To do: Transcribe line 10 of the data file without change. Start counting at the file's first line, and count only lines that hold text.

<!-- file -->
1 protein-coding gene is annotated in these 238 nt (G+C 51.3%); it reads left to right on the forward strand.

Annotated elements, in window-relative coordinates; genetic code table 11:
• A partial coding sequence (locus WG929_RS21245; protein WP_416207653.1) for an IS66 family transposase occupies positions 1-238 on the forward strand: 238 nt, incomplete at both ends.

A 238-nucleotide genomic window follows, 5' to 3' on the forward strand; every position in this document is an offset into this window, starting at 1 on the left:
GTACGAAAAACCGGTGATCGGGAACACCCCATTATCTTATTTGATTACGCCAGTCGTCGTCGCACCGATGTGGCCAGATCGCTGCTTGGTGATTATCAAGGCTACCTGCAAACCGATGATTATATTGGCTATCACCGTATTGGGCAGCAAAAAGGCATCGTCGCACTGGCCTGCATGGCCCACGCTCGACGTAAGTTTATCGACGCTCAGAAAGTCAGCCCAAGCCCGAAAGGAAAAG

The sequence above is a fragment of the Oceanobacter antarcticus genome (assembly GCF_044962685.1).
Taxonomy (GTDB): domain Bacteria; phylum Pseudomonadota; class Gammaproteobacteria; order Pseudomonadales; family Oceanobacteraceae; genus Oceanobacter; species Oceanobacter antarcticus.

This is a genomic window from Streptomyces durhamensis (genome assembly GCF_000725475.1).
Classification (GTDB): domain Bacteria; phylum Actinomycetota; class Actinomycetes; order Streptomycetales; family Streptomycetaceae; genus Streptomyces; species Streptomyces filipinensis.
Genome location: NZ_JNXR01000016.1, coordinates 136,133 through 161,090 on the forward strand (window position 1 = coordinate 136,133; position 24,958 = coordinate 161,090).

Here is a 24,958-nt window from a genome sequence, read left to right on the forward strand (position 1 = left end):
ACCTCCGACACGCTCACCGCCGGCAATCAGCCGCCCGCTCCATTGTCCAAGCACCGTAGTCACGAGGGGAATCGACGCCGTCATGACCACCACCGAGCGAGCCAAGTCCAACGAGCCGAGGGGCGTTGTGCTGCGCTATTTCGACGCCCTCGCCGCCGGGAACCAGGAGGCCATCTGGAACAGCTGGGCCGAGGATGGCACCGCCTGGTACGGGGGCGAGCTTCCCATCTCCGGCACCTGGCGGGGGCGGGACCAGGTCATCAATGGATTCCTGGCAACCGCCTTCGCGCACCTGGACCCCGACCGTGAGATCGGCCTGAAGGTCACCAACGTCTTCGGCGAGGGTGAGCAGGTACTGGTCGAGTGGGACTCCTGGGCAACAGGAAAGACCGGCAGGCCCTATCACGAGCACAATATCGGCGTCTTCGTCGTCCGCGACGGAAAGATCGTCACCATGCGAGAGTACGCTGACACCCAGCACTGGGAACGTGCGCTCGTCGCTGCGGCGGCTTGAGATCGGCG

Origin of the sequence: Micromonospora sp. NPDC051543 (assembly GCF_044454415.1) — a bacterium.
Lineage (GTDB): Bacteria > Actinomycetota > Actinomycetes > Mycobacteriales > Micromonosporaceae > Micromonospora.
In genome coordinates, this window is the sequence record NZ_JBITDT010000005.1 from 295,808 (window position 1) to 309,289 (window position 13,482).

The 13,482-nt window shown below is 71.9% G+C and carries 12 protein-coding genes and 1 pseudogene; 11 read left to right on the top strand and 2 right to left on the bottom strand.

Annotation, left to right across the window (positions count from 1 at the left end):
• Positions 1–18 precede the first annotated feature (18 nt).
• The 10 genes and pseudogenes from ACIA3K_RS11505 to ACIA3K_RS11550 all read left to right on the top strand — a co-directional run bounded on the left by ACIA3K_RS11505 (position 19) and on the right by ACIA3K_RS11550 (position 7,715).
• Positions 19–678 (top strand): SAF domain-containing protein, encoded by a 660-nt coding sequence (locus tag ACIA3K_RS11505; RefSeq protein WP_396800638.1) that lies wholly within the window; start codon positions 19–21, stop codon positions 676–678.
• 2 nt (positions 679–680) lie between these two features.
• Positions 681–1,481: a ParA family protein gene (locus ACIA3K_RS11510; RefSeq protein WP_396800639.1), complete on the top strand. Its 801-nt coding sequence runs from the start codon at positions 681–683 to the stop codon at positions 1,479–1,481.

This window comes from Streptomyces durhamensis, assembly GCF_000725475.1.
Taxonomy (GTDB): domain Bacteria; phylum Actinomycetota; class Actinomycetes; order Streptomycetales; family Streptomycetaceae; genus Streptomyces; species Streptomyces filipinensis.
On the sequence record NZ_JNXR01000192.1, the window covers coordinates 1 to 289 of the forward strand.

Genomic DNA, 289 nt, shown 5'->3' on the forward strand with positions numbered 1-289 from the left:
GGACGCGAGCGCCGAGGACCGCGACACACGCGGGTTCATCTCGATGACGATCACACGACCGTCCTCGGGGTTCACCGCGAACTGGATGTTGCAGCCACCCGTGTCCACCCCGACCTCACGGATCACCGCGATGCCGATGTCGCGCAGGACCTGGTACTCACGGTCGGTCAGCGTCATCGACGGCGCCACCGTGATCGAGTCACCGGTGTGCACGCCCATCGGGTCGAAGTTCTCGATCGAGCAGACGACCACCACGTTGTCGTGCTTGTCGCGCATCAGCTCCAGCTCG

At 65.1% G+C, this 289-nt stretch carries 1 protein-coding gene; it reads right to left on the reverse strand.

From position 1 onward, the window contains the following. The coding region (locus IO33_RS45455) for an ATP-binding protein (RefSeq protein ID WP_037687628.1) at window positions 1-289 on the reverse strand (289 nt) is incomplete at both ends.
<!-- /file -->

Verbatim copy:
Genome location: NZ_JNXR01000016.1, coordinates 136,133 through 161,090 on the forward strand (window position 1 = coordinate 136,133; position 24,958 = coordinate 161,090).